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Stroke! Stroke! Stroke!

Democrat Photo by Ted Waddell

CALLICOON CANOE REGATTA veterans Danny Peters, left, and Rich Cucci make their way down the Delaware River during Sunday’s event.

Paddles Fly At
Canoe Regatta

By Ted Waddell
CALLICOON — July 13, 2004 – The 6th Annual Callicoon Regatta was held Sunday on the Upper Delaware River between Hankins and Callicoon, a distance of 7.3 miles.
The event was part of the Upper Delaware Grand Slam Canoe Series. All proceeds of the regatta and the chicken barbeque that immediately followed the race benefitted the Delaware Youth Center.
More than 50 boats were entered, including a duck boat complete with a Black Labrador, which rounded out the field of competition and recreational kayaks and canoes.
John M. Kelder, Sr. of Callicoon, zone chairman of Ducks Unlimited of Orange, Rockland, Sullivan and Ulster counties, showed up for the race with “Gunney”, his 10-year-old retriever.
“He’s ballast for my big butt,” joked Kelder of his ribbon-winning dog named “Son of a Gunner,” or “Gunney” for short, in honor of his owner’s favorite U.S. Marine Corps sergeant.
At the start of the regatta, things got so congested on the water that Dave Fay of Elbridge got swamped in the wakes.
After bailing out his solo racing canoe, Fay was soon back in the race.
As the eventual overall winners got to within a mile or so of the finish line, they nearly tipped over after striking a rock in the middle of the channel, but righted their sleek two-man competition canoe without losing too much time.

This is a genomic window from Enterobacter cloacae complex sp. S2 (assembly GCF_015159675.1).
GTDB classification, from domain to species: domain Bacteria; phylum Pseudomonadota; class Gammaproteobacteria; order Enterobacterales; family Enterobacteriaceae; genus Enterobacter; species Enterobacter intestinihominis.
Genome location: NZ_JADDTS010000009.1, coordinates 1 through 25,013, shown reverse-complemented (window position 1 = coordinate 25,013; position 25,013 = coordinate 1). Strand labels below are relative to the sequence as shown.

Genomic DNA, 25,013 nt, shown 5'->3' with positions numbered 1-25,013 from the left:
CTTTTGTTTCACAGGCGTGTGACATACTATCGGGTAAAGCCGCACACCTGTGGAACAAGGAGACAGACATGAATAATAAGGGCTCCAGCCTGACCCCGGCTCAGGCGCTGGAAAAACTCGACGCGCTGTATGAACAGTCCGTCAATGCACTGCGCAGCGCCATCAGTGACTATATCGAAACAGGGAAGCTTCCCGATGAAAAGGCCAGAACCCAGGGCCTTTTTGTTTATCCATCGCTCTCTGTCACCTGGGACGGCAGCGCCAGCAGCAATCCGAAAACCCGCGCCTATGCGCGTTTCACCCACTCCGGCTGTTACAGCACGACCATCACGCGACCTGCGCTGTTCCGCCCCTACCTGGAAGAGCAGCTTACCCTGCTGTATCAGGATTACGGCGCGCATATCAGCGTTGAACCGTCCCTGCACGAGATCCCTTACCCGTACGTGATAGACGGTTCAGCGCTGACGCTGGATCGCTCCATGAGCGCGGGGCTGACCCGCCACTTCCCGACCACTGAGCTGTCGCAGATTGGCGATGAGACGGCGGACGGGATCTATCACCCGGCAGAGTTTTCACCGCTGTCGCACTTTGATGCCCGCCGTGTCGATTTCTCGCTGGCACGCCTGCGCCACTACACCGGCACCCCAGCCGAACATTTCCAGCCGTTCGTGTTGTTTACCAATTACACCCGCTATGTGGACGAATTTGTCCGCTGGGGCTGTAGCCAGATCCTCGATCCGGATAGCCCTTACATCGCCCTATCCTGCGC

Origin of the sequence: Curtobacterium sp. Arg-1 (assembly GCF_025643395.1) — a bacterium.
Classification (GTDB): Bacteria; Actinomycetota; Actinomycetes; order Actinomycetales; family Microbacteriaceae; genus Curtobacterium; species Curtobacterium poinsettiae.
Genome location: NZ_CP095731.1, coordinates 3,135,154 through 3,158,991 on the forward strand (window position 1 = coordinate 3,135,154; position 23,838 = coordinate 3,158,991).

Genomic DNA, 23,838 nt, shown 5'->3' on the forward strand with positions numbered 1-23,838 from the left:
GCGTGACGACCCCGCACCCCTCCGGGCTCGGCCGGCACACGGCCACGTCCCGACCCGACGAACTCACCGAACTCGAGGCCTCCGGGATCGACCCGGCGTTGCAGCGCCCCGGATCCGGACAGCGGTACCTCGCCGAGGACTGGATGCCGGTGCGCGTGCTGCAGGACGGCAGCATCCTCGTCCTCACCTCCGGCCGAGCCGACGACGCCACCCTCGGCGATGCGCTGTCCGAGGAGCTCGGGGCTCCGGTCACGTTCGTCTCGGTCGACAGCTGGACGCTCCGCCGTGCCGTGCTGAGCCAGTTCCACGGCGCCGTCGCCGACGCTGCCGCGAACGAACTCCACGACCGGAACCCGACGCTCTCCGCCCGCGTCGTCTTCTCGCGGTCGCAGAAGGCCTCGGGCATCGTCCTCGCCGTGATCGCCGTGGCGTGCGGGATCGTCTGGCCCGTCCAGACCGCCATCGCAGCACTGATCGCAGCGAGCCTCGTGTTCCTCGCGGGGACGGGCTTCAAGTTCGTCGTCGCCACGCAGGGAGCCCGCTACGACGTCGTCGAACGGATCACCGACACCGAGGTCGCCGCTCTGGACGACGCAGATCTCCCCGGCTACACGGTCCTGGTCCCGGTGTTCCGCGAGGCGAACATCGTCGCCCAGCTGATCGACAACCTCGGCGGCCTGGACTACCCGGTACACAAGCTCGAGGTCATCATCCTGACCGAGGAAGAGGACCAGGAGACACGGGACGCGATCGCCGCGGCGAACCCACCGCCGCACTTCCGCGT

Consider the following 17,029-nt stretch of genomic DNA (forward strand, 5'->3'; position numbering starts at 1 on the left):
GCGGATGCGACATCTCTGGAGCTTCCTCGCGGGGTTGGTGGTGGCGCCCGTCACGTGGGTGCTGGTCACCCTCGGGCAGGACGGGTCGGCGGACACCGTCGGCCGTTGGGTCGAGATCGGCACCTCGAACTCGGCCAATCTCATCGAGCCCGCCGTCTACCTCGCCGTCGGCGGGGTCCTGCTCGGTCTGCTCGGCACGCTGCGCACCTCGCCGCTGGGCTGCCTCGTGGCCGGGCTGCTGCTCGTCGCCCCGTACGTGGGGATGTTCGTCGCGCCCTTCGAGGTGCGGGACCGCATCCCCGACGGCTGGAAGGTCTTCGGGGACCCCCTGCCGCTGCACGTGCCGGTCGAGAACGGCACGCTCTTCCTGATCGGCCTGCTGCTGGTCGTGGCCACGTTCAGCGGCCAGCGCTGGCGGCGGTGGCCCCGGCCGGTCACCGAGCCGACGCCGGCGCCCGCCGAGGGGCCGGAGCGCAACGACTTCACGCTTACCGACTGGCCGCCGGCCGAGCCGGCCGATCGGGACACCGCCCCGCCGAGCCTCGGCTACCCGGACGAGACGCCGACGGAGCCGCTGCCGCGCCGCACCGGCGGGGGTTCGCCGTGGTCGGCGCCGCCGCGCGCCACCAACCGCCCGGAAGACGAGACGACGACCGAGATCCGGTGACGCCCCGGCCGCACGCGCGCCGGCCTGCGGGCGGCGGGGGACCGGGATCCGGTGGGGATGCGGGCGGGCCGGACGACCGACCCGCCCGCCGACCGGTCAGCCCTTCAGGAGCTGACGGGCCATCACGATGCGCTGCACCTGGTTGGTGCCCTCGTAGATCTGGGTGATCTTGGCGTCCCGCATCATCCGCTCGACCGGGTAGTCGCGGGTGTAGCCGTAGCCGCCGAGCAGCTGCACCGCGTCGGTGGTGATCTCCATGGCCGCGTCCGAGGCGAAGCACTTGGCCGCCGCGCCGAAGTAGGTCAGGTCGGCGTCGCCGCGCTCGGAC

“It felt good to win, and my partner pushed me all the way down the river,” said bowman Nate Derr of Unadilla.
Matt Rudnitsky of Gilbertsville was sternman of the winning 18-foot, 6-inch V1 pro-canoe.
Although they train together during the week, this marked the first time Derr and Rudnitsky ever paddled the same canoe together.
As the racers came within sight of the bridge marking the finish line and the end of their paddling ordeal, Rich Cucci and Dan Peters, both of Callicoon, used their 28 years worth of experience competing together and a knowledge of the local river currents to upstage several competitors.
They placed second in their category.
“It was a great race, it was fun,” said Peters with a grin that nearly matched the shark jaws painted on the bow of their canoe.
Cucci’s take on the race?
“It was fun and it was tough, just like always,” he said. “The guys that won it were faster than us, and our only advantage was knowing the right spots in the river.”

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